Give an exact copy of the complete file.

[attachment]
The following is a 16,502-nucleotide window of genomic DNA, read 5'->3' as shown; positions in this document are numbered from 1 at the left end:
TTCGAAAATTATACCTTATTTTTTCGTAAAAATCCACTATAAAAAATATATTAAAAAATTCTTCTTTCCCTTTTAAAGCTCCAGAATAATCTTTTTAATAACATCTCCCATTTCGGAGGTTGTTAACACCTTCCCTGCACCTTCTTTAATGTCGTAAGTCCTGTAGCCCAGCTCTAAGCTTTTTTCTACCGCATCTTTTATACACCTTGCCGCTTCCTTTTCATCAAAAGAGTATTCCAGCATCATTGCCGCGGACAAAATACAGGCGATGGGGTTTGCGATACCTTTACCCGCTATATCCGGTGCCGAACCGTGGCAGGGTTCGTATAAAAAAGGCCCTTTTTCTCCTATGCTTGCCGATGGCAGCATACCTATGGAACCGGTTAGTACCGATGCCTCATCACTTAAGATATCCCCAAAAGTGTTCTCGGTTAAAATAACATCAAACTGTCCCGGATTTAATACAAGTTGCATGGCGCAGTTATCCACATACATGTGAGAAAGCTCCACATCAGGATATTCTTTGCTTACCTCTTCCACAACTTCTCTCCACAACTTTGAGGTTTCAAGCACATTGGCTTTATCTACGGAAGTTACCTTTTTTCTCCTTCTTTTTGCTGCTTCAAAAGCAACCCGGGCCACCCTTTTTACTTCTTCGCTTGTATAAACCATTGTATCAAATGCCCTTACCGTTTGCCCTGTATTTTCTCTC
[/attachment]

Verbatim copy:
The following is a 16,502-nucleotide window of genomic DNA, read 5'->3' as shown; positions in this document are numbered from 1 at the left end:
TTCGAAAATTATACCTTATTTTTTCGTAAAAATCCACTATAAAAAATATATTAAAAAATTCTTCTTTCCCTTTTAAAGCTCCAGAATAATCTTTTTAATAACATCTCCCATTTCGGAGGTTGTTAACACCTTCCCTGCACCTTCTTTAATGTCGTAAGTCCTGTAGCCCAGCTCTAAGCTTTTTTCTACCGCATCTTTTATACACCTTGCCGCTTCCTTTTCATCAAAAGAGTATTCCAGCATCATTGCCGCGGACAAAATACAGGCGATGGGGTTTGCGATACCTTTACCCGCTATATCCGGTGCCGAACCGTGGCAGGGTTCGTATAAAAAAGGCCCTTTTTCTCCTATGCTTGCCGATGGCAGCATACCTATGGAACCGGTTAGTACCGATGCCTCATCACTTAAGATATCCCCAAAAGTGTTCTCGGTTAAAATAACATCAAACTGTCCCGGATTTAATACAAGTTGCATGGCGCAGTTATCCACATACATGTGAGAAAGCTCCACATCAGGATATTCTTTGCTTACCTCTTCCACAACTTCTCTCCACAACTTTGAGGTTTCAAGCACATTGGCTTTATCTACGGAAGTTACCTTTTTTCTCCTTCTTTTTGCTGCTTCAAAAGCAACCCGGGCCACCCTTTTTACTTCTTCGCTTGTATAAACCATTGTATCAAATGCCCTTACCGTTTGCCCTGTATTTTCTCTC